Educational Zone #62 – Great Firearms – The M-1 Garand

“The M-1 Rifle is the greatest battle implement ever devised.” Those words sum up the opinion of General George Patton regarding the M-1 Garand rifle. Many will agree with him, at least up until that point in history. 

The M-1 Garand rifle was developed by John C, Garand in 1936 to replace the 1903 Springfield bolt action rifle. It was the first really successful semi-automatic battle rifle. Primarily due to large existing stocks of .30-06 ammunition that was produced for the 1903 Springfield, the M-1 was chambered in that caliber.

It was widely used by our troops in WWII and Korea, and was finally replaced by the M-14.

My M-1 Garand was bought many years ago from the Director of Civilian Marksmanship (DCM) for $165 and mailed to my door. 

I qualified for that purchase by participating in Civilian Military Rifle Matches at my gun club. 

The DCM also supplied our club with ammo loaded into bandoleers for our matches. 

It is a very interesting rifle. It was defined as a “gas operated, clip fed, semi-automatic rifle”.

It weighs around 10 pounds loaded, depending on wood density.

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It is fed by use of 8-round “en-bloc” clips, of .30-06 ammunition. 

This ammunition would only be desirable in battlefield conditions when supplied by the military as already loaded clips in a bandoleer which held 6 clips. 

The bandoleers and clips were intended to be disposable in battle. Of course, we recycled them many times in our rifle matches.

(Just as a side note… many people confuse the terms “clip” and “magazine”. Basically a clip holds cartridges and is used to load them into a magazine.)

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To load the rifle, you simple press one of the en-bloc clips into the permanent magazine with your thumb.

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If done properly, you use your hand to hold the action open like this.

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If not done correctly, the action will slam shut before you can move your thumb and give you what was called “the M-1 thumb”. 

Smart guys only have this happen once and that is enough to teach them to use the proper procedure.

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On some rifles, it is necessary to give the bolt a push forward to load the first round.

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The rifle can then be fired as fast as the operator can pull the trigger.

After the eighth round, the rifle’s action will lock open and it will eject the empty clip with a very distinctive “ping!” 

It only takes a couple of seconds to reload the rifle with a new clip and you are in business again.

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The M-1 is a true “battle rifle”. It fires a powerful round, has a fixture for a bayonet.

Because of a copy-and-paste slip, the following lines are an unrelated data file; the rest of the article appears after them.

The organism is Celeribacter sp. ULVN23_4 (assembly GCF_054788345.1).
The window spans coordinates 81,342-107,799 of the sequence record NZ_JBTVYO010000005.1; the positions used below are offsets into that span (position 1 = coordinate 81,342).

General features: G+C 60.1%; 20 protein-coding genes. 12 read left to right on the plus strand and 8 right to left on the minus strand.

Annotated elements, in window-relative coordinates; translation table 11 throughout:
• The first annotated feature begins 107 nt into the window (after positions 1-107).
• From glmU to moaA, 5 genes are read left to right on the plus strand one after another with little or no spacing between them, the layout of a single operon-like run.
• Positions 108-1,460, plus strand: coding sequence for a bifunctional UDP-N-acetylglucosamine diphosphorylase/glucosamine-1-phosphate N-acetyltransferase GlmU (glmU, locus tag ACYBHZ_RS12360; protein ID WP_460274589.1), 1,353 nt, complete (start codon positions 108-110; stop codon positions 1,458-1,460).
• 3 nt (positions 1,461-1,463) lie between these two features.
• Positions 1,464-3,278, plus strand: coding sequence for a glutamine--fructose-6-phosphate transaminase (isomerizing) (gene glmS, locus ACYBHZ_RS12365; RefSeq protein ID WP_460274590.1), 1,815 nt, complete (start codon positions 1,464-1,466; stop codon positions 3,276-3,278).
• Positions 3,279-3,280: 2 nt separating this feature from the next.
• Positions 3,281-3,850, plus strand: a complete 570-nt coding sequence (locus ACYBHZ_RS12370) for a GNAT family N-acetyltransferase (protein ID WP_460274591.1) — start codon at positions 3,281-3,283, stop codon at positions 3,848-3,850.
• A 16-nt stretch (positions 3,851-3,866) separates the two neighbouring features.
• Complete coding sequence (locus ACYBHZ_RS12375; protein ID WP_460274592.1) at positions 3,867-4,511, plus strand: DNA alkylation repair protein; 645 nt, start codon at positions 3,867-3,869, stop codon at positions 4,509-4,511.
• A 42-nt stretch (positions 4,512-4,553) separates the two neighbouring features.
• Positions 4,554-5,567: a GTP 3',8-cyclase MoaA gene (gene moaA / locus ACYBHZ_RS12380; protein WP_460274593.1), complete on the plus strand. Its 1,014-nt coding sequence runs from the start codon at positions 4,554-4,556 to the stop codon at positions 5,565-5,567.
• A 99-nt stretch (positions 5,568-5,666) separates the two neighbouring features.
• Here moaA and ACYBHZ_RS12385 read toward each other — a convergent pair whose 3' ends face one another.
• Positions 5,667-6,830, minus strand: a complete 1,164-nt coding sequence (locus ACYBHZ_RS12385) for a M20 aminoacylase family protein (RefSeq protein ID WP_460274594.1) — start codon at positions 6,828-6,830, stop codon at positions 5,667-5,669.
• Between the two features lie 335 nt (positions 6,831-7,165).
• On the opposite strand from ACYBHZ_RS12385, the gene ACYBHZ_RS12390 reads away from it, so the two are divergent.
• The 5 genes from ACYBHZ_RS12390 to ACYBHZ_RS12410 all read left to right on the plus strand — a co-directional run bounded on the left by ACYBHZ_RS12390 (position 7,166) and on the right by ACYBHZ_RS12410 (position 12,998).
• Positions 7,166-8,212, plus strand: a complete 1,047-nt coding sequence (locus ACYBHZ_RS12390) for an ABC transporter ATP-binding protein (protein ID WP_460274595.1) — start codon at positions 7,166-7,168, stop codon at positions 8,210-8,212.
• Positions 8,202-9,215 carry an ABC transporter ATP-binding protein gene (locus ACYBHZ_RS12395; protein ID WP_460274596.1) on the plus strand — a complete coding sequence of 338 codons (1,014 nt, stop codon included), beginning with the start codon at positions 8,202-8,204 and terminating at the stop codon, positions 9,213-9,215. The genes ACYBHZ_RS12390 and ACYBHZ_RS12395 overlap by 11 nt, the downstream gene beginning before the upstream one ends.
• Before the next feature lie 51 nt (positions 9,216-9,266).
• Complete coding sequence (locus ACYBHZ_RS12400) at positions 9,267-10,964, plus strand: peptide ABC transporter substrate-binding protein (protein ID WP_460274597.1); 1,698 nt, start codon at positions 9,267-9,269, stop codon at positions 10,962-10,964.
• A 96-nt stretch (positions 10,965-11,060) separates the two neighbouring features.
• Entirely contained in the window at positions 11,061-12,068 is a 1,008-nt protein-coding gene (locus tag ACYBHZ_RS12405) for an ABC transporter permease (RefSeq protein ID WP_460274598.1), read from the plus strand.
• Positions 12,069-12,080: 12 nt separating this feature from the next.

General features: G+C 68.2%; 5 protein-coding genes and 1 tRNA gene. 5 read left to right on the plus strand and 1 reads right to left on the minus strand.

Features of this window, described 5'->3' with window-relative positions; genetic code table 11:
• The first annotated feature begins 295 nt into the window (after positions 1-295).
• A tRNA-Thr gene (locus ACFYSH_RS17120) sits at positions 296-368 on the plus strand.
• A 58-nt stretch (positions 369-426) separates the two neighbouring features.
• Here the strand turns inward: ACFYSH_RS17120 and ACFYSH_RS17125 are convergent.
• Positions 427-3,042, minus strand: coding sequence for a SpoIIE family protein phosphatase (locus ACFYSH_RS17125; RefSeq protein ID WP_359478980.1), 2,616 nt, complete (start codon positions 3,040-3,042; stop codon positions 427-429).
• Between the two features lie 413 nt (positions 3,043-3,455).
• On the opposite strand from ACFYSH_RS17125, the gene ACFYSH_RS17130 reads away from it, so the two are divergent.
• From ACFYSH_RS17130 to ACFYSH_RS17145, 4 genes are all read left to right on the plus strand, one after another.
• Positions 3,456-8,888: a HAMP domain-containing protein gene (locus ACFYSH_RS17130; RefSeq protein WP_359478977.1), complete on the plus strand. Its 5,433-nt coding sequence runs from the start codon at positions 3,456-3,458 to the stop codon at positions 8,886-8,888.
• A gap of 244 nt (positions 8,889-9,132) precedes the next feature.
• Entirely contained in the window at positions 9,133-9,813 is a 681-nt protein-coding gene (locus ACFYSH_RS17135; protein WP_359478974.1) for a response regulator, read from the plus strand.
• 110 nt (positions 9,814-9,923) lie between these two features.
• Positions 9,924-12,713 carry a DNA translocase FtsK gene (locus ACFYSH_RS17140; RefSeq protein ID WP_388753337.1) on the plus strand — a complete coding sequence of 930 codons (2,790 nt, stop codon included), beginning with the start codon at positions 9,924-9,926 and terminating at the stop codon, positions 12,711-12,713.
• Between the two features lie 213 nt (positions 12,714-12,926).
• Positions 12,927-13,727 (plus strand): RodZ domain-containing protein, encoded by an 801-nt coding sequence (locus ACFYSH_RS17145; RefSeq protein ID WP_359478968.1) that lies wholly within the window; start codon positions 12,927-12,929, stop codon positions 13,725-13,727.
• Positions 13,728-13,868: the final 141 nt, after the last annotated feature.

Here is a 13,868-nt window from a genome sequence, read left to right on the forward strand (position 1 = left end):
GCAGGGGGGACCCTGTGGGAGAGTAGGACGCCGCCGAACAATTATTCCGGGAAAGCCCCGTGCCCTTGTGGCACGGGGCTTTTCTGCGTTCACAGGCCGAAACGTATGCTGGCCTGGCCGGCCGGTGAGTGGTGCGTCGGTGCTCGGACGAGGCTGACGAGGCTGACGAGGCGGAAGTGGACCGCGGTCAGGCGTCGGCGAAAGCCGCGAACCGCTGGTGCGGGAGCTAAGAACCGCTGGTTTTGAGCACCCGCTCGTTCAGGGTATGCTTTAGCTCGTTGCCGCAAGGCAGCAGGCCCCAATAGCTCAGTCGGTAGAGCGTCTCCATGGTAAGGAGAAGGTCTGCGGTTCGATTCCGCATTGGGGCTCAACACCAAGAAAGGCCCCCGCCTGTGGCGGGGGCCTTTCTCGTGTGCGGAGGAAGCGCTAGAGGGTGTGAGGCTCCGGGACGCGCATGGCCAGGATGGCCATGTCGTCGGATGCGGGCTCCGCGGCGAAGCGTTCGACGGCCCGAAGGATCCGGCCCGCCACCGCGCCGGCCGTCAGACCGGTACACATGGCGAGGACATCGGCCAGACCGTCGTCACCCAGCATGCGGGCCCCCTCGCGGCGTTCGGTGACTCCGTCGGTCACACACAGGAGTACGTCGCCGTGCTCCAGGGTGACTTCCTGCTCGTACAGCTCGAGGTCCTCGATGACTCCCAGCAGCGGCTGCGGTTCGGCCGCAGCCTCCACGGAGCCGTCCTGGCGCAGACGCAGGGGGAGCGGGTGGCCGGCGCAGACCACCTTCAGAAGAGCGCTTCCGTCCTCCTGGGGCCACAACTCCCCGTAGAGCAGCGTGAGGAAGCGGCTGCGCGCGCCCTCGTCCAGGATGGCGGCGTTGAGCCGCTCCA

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And even the butt can be used in close quarters combat for what was called a “butt stroke”.

Getting hit with the butt of this 10 pound rifle would ruin your day.

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I do not find the recoil of this system to be heavy or punishing.

The weight of the rifle helps absorb the recoil.

A good rifle sling helps in position shooting to steady the rifle and allow more accurate shooting.

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Here’s Tman shooting the rifle. 

He actually qualified in the Alabama National Guard with the Garand.

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The sights on the rifle are very good ones, with accurate adjustments on the rear sight to allow “come ups” to be dialed in easily.

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Here I am shooting groups at 50 yards.

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And here’s the results.

You will notice that the groups are high on the target, but this is because the rifle is sighted in for 200 yards.

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Many of these rifles are now on the market, although prices are going up.

If you get a chance, don’t miss the opportunity to shoot an M-1.

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Conclusion:
You will understand General Patton’s admiration for this rifle.

1 Comment on Educational Zone #62 – Great Firearms – The M-1 Garand

  1. I also bought a M1 from the DCM in 2014. A 1943 in beautiful shape for $650. I think they are all gone now (2017). Great rifle, shoots like a dream, it’s just kinda heavy. I collect WWII battle rifles, the Type 99 Arisaka, the Lee-Enfield No.1 Mk.4, the 91/30 Mosin-Nagant, the Czech vz. 98N Mauser (post war, I didn’t know any better, impulse buy). I should get an Italian Carcano and a proper WWII German Mauser to complete the collection. Opps, the Chinese fought the Japanese quite a bit, what did they use?

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